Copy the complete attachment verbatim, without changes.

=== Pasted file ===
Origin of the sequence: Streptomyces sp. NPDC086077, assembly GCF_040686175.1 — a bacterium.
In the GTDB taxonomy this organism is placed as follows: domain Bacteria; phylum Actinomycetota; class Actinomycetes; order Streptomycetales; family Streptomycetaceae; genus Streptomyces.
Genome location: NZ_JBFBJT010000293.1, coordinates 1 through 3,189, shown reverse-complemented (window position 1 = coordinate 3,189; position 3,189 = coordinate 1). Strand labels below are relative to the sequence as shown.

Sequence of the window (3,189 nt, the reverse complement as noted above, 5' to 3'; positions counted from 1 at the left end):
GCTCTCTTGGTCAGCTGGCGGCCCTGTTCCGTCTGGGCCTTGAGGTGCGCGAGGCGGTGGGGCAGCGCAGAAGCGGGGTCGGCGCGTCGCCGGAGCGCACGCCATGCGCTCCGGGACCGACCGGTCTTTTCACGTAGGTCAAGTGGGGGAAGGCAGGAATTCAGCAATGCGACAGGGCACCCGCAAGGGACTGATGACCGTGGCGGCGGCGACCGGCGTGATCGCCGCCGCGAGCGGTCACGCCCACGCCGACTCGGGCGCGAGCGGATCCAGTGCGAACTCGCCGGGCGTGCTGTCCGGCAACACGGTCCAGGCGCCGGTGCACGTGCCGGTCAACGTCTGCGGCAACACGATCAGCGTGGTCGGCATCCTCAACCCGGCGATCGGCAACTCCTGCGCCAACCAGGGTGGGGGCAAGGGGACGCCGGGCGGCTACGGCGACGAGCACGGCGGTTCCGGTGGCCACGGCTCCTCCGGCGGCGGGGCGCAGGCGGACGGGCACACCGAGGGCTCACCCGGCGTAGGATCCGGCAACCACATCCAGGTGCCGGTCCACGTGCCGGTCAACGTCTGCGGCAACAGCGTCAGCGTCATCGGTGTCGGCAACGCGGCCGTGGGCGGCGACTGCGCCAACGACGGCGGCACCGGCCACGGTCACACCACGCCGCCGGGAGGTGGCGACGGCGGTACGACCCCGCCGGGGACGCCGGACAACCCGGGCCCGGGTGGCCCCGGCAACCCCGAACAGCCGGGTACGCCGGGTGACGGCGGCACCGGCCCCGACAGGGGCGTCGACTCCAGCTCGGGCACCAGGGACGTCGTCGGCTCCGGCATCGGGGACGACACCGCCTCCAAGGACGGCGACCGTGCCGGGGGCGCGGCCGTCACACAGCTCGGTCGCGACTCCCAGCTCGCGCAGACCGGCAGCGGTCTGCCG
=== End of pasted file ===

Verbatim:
Origin of the sequence: Streptomyces sp. NPDC086077, assembly GCF_040686175.1 — a bacterium.
In the GTDB taxonomy this organism is placed as follows: domain Bacteria; phylum Actinomycetota; class Actinomycetes; order Streptomycetales; family Streptomycetaceae; genus Streptomyces.
Genome location: NZ_JBFBJT010000293.1, coordinates 1 through 3,189, shown reverse-complemented (window position 1 = coordinate 3,189; position 3,189 = coordinate 1). Strand labels below are relative to the sequence as shown.

Sequence of the window (3,189 nt, the reverse complement as noted above, 5' to 3'; positions counted from 1 at the left end):
GCTCTCTTGGTCAGCTGGCGGCCCTGTTCCGTCTGGGCCTTGAGGTGCGCGAGGCGGTGGGGCAGCGCAGAAGCGGGGTCGGCGCGTCGCCGGAGCGCACGCCATGCGCTCCGGGACCGACCGGTCTTTTCACGTAGGTCAAGTGGGGGAAGGCAGGAATTCAGCAATGCGACAGGGCACCCGCAAGGGACTGATGACCGTGGCGGCGGCGACCGGCGTGATCGCCGCCGCGAGCGGTCACGCCCACGCCGACTCGGGCGCGAGCGGATCCAGTGCGAACTCGCCGGGCGTGCTGTCCGGCAACACGGTCCAGGCGCCGGTGCACGTGCCGGTCAACGTCTGCGGCAACACGATCAGCGTGGTCGGCATCCTCAACCCGGCGATCGGCAACTCCTGCGCCAACCAGGGTGGGGGCAAGGGGACGCCGGGCGGCTACGGCGACGAGCACGGCGGTTCCGGTGGCCACGGCTCCTCCGGCGGCGGGGCGCAGGCGGACGGGCACACCGAGGGCTCACCCGGCGTAGGATCCGGCAACCACATCCAGGTGCCGGTCCACGTGCCGGTCAACGTCTGCGGCAACAGCGTCAGCGTCATCGGTGTCGGCAACGCGGCCGTGGGCGGCGACTGCGCCAACGACGGCGGCACCGGCCACGGTCACACCACGCCGCCGGGAGGTGGCGACGGCGGTACGACCCCGCCGGGGACGCCGGACAACCCGGGCCCGGGTGGCCCCGGCAACCCCGAACAGCCGGGTACGCCGGGTGACGGCGGCACCGGCCCCGACAGGGGCGTCGACTCCAGCTCGGGCACCAGGGACGTCGTCGGCTCCGGCATCGGGGACGACACCGCCTCCAAGGACGGCGACCGTGCCGGGGGCGCGGCCGTCACACAGCTCGGTCGCGACTCCCAGCTCGCGCAGACCGGCAGCGGTCTGCCG